The pasta, meanwhile, is cooked just short of al dente every morning and then finished to order. Besides having a more luxurious feel, the Southlake Town Square location has two more key differences from the West Village store. Production wise, West Village has deck ovens while Southlake features the wood-burning variety. Jerrier says the latter is his preference, but the West Village store simply doesn't have the space to accommodate them. The second difference is an important profit center: the bar. While West Village doesn't have one (subsequently its check average is about $12 lower than Southlake's), alcohol accounts for 27 percent of sales at the Southlake shop.
"It makes a huge difference," says Jerrier.
"Our bar gets real busy and you'll see a lot of beer and wine on our tables when we're packed."
The top selling beer is imported Peroni. "I think it's because we're an Italian restaurant and people want that experience when they come here."
In fact, beer sells so well that Jerrier says, "If I knew when we opened what I know now, I would have put in a lot more taps."
According to Jerrier, Campania pays between 50 and 75 cents for 16 ounces of draft beer and between 80 and 90 cents for a typical 12-ounce bottle.
"We pay less for the draft and charge more for it," he says. "That's why we're looking to add five more taps."
In all, Campania offers 16 beers and 43 wines (15 whites and 28 reds). The top sellers are the usual suspects: pinot grigio and chianti.
"We wanted to put together a big wine list, so we put a lot of thought into it," says Jerrier. "We wanted to be sure we offered a lot of Italian wines."
Glasses are priced between $7 and $13, while most bottles are below $40.
"We could mark up our wine more, but we're trying to get people into them, so we have priced it very reasonably," Jerrier says.
One of the ways Campania is striving to move its customers deeper into the wine culture is by educating its front-of-the-house staff so they can better upsell the product.
"Wine reps do classes with our servers once a month," says Jerrier. "And our beer distributors show our servers how to pour the beer so it has a good head on it."
In fact, Jerrier says liquor distributors can be one of a restaurant's most valuable business partners.
"We bought a lot of different glassware in the beginning," he explains, "but then we pretty much discovered that the beer vendors will give you pretty much whatever you want - glasses, napkins ... whatever will help them sell their product to you."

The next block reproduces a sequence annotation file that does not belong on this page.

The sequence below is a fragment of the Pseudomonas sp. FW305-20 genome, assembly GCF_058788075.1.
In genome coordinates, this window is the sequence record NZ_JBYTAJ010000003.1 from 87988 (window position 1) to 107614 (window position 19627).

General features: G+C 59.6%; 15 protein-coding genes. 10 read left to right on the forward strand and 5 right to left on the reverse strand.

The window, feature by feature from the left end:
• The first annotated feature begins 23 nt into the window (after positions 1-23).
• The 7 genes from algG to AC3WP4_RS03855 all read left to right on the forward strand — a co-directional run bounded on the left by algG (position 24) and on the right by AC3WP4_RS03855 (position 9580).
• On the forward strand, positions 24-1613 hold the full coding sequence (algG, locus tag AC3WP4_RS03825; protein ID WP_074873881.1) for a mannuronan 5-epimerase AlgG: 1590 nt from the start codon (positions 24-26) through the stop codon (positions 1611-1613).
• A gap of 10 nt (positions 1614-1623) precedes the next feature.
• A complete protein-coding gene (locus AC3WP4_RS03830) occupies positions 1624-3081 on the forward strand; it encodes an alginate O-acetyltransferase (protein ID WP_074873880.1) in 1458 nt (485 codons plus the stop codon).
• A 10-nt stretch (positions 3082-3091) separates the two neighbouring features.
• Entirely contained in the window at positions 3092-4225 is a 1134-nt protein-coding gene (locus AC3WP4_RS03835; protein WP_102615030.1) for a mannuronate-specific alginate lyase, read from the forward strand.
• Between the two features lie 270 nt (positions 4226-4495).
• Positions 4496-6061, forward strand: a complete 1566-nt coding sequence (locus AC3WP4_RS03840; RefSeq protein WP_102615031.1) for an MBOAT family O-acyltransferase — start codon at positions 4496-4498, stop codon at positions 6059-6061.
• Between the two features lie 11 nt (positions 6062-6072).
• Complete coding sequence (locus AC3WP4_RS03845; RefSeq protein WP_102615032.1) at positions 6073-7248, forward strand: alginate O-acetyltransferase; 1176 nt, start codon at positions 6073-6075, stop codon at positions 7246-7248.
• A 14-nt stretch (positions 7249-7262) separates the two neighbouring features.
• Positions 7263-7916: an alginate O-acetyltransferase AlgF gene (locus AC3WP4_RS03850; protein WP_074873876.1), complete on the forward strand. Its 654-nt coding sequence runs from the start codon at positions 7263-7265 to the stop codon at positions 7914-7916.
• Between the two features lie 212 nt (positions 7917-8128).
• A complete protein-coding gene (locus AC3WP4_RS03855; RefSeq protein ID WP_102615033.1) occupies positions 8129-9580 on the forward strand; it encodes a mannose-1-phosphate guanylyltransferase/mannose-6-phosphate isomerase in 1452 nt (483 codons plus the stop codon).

Campania is in the enviable position of not having to market much to produce big sales.
Thanks in part to its authenticity and pacesetting ways in Dallas, the concept has garnered plenty of positive local press. In fact, D Magazine even named Campania one of Dallas' best new restaurants. The word of mouth has created considerable buzz - made more valuable by the fact Campania's owners went so far over budget on the Southlake buildout.
"We do a lot of community outreach," Jerrier says of Campania's marketing program. "We donate a lot of gift cards to local high schools and stuff flyers into goodie bags at events. We'll get involved with charity auctions and other events that give back like that.
"One of the things we really like to do is what we call 'Pizzaiolo for a Day.' Whoever wins an auction for charity gets to come in for two or three hours and prep stuff. They make mozzarella, make sauce, make dough, make fresh pasta. They cook a few things and then they get to have their friends come in at five o'clock and eat what they worked on making that day."
Besides that, Jerrier says wine tastings have worked to bring in news customers as well.
"Another thing we do is pick a slow day, usually a Monday or a Tuesday, and team up with a charity. They do all the work by spreading the word for the event and we donate 10 percent of sales for that evening to the charity. That works out well and we don't have to do anything to promote it."
Jerrier adds that the gift card donations Campania makes have a high redemption rate and usually work to cultivate new regulars. He tracks their usage on the company's point of sale system, which he says is indispensible to operators in this day and age.
"I don't know how anybody runs a business without one," he says. "It gives you instant data and I'm a big believer that what gets measured gets managed. You don't have to wait until the end of the month to track trends, track inventory, track your gift cards or loyalty program. It's so easy to load your customer info into a database and track their recent orders and how often they're in here. As you can probably tell, I Iike to be hands-on and see the data in a certain way."
Jeremy White is editor-in-chief at PIZZA TODAY.